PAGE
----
Professional Development | Toolbox Stories From State Legislatures Magazine


ncsl legislative staff training

For many years, the "Toolbox" department in State Legislatures magazine has been a go-to resource for legislators and staffers looking to learn some new skills or brush up on some old ones. We’ve collected some of the most-requested articles here, grouping them in general categories. At one time, the department was called "Tools of the Trade," and you'll see we've gathered some of those oldies-but-goodies for you, too.

If you’re looking for a particular story and don’t see it here, be sure to visit the magazine homepage or send a note to the magazine editors.

Use the navigation on the left of the screen to connect with any of the nine professional staff associations or staff networks associated with NCSL.


  • Giving a Good Speech, December 2004: Giving a speech can be a trying experience, even for seasoned pros. Here’s some advice on how to make your speeches effective and memorable.
  • Giving a More Powerful Presentation, July/August 2007: Giving a great speech doesn’t have to be difficult.
  • Hosting a Winning Webinar, February 2014: Planning and practice are keys to a standout web conference.
  • Improving Your Writing, July/August 2006: There’s a knack to putting words together in a way that will draw readers in and keep them interested and reading to the last period.
  • Producing a Punchy Podcast, September 2006: Podcasting can be a creative, convenient way to get your message out.
  • Writing It Right, September 2005: There’s nothing like a letter to make constituents feel appreciated. Let them know you value their input by answering their correspondence promptly.

Crisis Management

  • Being a Peacemaker, May/June 2019: No one goes to work antic­ipating a violent or negative interaction, whether it be with a member of the public or a co-worker. These tips come from a security expert.
  • Preparing for the Unthinkable, October/November 2004: A crisis can hit at any moment. And every legislature needs a plan.


  • Avoiding Ethical Pitfalls, December 2007: A panel of veteran legislators offers advice on how lawmakers can avoid some of the obvious and not-so-obvious ethical pitfalls.
  • Being an Ethical Lobbyist, May 2013: Today’s lobbyists bear scant resemblance to characters in the movie “Lincoln.”
  • Dealing With Conflicts of Interest, July/August 2004: There’s no getting away from all conflicts of interest. Here are eight ideas to help lawmakers juggle their personal and public interests.
  • Navigating Ethical Dilemmas, December 2006: Knowing the law is only the first step to successfully handling ethical dilemmas.
  • Sorting Right From Wrong, February 2011: Being ethical goes beyond just following the law.


  • Being a Better Boss, July/August 2013: Legislative staff managers are vital for staff success. Here are some things great managers have mastered.
  • Being a Good Manager, December 2017: The bad boss—we’ve all had one. Good ones, too, one hopes. There’s no question that a state legislative agency’s culture (any organization’s culture, for that matter) is defined by the behavior of its managers.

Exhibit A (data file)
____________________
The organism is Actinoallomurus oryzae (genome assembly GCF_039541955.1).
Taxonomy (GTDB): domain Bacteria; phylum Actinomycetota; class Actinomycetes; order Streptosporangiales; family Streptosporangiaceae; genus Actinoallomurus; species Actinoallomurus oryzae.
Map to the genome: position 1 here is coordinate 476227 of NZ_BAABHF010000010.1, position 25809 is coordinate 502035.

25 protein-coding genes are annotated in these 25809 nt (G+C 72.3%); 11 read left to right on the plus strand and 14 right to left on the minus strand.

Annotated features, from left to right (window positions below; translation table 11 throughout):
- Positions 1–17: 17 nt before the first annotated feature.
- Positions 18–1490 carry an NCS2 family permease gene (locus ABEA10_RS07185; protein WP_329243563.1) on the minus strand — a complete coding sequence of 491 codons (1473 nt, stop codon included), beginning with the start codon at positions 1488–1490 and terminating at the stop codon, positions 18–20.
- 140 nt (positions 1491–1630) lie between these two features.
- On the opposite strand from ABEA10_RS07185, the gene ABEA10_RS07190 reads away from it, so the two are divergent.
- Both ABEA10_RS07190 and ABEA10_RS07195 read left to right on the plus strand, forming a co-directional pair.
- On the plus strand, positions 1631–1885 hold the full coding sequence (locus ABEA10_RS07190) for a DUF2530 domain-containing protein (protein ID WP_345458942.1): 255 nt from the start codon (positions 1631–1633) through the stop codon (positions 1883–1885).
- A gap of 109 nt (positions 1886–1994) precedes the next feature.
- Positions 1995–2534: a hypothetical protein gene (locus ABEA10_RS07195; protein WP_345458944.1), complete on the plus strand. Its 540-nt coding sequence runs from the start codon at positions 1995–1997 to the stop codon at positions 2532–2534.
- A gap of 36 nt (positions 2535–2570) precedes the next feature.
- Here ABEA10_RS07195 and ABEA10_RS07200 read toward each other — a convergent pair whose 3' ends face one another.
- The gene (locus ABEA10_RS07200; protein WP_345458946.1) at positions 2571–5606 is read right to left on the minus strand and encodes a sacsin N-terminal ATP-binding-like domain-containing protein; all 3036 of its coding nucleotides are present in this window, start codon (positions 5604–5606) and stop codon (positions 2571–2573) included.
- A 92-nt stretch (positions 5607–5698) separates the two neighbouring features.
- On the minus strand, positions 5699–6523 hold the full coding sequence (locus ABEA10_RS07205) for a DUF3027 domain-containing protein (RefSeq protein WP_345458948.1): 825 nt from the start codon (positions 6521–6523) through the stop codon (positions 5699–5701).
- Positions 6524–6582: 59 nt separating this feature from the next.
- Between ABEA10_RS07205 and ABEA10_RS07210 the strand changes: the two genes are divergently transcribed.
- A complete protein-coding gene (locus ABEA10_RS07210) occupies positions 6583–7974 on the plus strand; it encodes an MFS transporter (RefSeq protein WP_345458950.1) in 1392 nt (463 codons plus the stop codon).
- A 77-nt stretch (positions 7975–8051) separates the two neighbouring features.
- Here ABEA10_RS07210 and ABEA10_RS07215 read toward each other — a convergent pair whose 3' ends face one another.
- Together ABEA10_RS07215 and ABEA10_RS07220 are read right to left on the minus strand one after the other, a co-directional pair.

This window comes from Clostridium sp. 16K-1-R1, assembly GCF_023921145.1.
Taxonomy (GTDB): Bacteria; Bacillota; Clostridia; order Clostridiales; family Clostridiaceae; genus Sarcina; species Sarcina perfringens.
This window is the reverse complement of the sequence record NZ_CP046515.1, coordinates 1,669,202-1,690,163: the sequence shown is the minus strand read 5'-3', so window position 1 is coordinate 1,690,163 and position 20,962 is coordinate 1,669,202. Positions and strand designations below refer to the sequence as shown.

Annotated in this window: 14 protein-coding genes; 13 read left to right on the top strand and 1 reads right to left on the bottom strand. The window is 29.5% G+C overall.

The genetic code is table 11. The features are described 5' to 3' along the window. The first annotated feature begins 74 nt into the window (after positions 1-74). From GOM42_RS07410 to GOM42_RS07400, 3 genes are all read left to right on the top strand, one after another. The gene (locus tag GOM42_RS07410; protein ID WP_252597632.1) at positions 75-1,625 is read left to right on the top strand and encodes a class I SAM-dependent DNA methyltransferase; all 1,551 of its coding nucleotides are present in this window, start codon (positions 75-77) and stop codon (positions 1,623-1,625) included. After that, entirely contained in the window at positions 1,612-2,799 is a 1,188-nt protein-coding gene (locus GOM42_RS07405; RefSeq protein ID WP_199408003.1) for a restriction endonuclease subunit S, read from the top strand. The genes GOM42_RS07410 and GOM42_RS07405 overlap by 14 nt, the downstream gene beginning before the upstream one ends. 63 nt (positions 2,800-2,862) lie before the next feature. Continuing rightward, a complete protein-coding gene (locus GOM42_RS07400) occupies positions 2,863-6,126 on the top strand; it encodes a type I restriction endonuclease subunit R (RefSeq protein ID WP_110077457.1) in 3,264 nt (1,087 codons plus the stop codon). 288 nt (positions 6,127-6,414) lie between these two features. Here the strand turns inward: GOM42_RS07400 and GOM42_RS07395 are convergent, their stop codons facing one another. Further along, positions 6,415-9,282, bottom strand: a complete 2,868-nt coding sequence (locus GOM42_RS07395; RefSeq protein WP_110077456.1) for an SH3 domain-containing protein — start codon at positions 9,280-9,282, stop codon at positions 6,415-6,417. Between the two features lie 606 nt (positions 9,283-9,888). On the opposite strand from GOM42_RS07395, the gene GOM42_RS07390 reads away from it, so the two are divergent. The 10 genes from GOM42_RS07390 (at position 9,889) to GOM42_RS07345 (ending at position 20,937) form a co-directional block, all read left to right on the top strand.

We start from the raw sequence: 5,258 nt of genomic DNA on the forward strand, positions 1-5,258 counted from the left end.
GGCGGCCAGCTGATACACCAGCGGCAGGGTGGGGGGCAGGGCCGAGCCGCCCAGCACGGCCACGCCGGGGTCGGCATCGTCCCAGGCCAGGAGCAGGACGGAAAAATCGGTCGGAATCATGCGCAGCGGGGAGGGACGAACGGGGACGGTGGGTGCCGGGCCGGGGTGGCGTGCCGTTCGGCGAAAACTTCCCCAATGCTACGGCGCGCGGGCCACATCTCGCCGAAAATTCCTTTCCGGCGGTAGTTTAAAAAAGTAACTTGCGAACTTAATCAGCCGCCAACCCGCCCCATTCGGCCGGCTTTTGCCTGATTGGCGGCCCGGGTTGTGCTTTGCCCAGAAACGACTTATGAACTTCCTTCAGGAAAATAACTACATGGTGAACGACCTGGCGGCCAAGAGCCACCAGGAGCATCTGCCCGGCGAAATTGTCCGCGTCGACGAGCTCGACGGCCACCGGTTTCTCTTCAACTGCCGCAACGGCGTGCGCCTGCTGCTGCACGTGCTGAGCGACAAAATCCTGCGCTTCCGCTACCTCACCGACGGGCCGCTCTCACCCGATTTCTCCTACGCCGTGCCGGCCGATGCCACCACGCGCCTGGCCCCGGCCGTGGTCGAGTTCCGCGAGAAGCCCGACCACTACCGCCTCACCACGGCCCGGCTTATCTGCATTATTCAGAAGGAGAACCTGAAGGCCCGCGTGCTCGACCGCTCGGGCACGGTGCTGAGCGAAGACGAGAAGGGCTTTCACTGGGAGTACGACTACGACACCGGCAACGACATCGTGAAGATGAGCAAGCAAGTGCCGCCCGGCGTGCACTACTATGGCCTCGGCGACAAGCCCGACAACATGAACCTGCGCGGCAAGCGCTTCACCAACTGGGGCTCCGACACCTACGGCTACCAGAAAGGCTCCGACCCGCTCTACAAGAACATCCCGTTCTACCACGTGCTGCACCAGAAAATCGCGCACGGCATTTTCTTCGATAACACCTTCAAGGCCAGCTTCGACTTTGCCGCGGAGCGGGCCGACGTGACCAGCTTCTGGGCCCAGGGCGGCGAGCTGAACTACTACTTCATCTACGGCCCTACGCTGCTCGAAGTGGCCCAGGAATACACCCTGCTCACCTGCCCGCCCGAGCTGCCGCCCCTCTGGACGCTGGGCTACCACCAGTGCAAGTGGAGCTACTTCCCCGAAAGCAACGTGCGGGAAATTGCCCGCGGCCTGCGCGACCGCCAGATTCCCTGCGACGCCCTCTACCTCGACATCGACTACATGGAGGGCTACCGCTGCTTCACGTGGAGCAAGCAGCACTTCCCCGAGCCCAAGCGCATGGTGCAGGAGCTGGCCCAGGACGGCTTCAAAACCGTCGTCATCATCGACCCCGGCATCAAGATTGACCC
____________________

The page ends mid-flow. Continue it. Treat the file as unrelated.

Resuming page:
• Guiding Legislative Interns, April 2006: Legislators and staff bear a responsibility for the education and experience of a legislative intern.
  • Learning From a Leader, March 2008: During her six years as governor of New Hampshire, Jeanne Shaheen learned a lot about what good leadership means.
  • Unleashing the Problem-Solving Genius of Your Staff, October/November 2015: To spark valuable new ideas, staff leaders are working to encourage creativity within their own walls—not as a rare miracle of inspiration, but as an everyday skill that anyone can develop.

Legislative Services

  • Creating a Great Bill Draft, January 2006: Follow these suggestions and get the bill you want.
  • Going From the Campaign to the Capitol, December 2012: A host of considerations come to light for those making the transition from campaign worker to legislative staffer.
  • Managing Legislative Time, December 2005: The efficient use of time is essential for any legislature.
  • Redrawing Maps the Right Way, July/August 2019: States have an opportunity to make a fresh start and achieve greater cooperation when redistricting.
  • Testing the Credibility of Sources, April 2013: To evaluate research and sources of information, consider the answers to these 10 questions.
  • Testing the Evidence, November/December 2019:  5 questions to help you evaluate evidence-based policy.
  • Using Poll Information, March 2007: Generally, when polls are wrong it’s because collection errors were made. The science behind polling keeps improving and, in fact, polls have proved to be a fairly accurate barometer of public opinion.
  • Writing so People Understand You, May 2015: Replacing jargon and acronyms with simple, direct language makes it more likely that citizens will understand what government is doing for them, and what it expects of them.


  • Appearing on TV, June 2005: Appearing as a guest on a television or radio show can be a breeze—if you prepare.
  • Being a Media Darling, March 2005: There’s no getting away from it. Reporters and legislators need each other. Here’s a primer on your rights and responsibilities when giving an interview.
  • Hugging the Media ‘Cactus,’ February 2015: Here’s how to make your next media interview a less prickly experience.
  • Working With the Media, February 2004: Like it or not, the media is part of the legislative process. Here are six ideas to help lawmakers cultivate relationships with reporters and editors.
  • Writing News Releases That Work, April 2005: Here are seven steps to writing and distributing effective press releases.


  • Getting Beyond Polarization, July/August 2005: Polarization can degrade the democratic process. Here’s how you can help thwart its negative effects.

Workplace Culture